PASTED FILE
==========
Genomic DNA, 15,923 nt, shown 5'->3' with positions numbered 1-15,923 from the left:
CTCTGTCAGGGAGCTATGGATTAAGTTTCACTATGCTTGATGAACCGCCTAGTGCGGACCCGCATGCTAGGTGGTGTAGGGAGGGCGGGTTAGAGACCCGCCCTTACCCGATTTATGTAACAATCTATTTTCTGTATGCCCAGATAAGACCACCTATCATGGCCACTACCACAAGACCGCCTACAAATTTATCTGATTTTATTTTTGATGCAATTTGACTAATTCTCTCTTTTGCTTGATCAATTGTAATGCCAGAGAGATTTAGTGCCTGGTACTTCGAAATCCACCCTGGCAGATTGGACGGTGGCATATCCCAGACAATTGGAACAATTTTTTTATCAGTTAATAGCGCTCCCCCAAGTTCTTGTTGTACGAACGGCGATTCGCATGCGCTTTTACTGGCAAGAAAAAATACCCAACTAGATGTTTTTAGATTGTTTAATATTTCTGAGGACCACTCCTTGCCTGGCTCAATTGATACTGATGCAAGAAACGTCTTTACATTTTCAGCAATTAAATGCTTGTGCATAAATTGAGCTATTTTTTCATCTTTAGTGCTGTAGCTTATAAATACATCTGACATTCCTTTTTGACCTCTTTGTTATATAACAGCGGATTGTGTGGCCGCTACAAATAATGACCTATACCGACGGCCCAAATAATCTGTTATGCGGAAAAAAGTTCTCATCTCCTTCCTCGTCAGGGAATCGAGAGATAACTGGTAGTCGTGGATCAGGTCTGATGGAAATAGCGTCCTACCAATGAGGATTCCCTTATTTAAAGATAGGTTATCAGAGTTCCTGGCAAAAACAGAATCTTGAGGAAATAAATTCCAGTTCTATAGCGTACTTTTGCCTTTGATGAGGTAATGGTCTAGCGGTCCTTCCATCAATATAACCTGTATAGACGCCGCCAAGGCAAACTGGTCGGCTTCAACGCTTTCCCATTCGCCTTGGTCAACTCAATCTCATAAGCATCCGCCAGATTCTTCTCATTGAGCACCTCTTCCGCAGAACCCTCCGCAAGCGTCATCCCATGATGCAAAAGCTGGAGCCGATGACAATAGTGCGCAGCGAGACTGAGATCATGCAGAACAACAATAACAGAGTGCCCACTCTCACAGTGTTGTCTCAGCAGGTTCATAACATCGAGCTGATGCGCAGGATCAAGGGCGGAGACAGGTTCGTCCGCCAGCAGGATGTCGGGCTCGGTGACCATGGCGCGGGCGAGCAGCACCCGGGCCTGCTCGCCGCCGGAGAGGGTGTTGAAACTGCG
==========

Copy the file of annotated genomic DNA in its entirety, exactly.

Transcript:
Genomic DNA, 15,923 nt, shown 5'->3' with positions numbered 1-15,923 from the left:
CTCTGTCAGGGAGCTATGGATTAAGTTTCACTATGCTTGATGAACCGCCTAGTGCGGACCCGCATGCTAGGTGGTGTAGGGAGGGCGGGTTAGAGACCCGCCCTTACCCGATTTATGTAACAATCTATTTTCTGTATGCCCAGATAAGACCACCTATCATGGCCACTACCACAAGACCGCCTACAAATTTATCTGATTTTATTTTTGATGCAATTTGACTAATTCTCTCTTTTGCTTGATCAATTGTAATGCCAGAGAGATTTAGTGCCTGGTACTTCGAAATCCACCCTGGCAGATTGGACGGTGGCATATCCCAGACAATTGGAACAATTTTTTTATCAGTTAATAGCGCTCCCCCAAGTTCTTGTTGTACGAACGGCGATTCGCATGCGCTTTTACTGGCAAGAAAAAATACCCAACTAGATGTTTTTAGATTGTTTAATATTTCTGAGGACCACTCCTTGCCTGGCTCAATTGATACTGATGCAAGAAACGTCTTTACATTTTCAGCAATTAAATGCTTGTGCATAAATTGAGCTATTTTTTCATCTTTAGTGCTGTAGCTTATAAATACATCTGACATTCCTTTTTGACCTCTTTGTTATATAACAGCGGATTGTGTGGCCGCTACAAATAATGACCTATACCGACGGCCCAAATAATCTGTTATGCGGAAAAAAGTTCTCATCTCCTTCCTCGTCAGGGAATCGAGAGATAACTGGTAGTCGTGGATCAGGTCTGATGGAAATAGCGTCCTACCAATGAGGATTCCCTTATTTAAAGATAGGTTATCAGAGTTCCTGGCAAAAACAGAATCTTGAGGAAATAAATTCCAGTTCTATAGCGTACTTTTGCCTTTGATGAGGTAATGGTCTAGCGGTCCTTCCATCAATATAACCTGTATAGACGCCGCCAAGGCAAACTGGTCGGCTTCAACGCTTTCCCATTCGCCTTGGTCAACTCAATCTCATAAGCATCCGCCAGATTCTTCTCATTGAGCACCTCTTCCGCAGAACCCTCCGCAAGCGTCATCCCATGATGCAAAAGCTGGAGCCGATGACAATAGTGCGCAGCGAGACTGAGATCATGCAGAACAACAATAACAGAGTGCCCACTCTCACAGTGTTGTCTCAGCAGGTTCATAACATCGAGCTGATGCGCAGGATCAAGGGCGGAGACAGGTTCGTCCGCCAGCAGGATGTCGGGCTCGGTGACCATGGCGCGGGCGAGCAGCACCCGGGCCTGCTCGCCGCCGGAGAGGGTGTTGAAACTGCG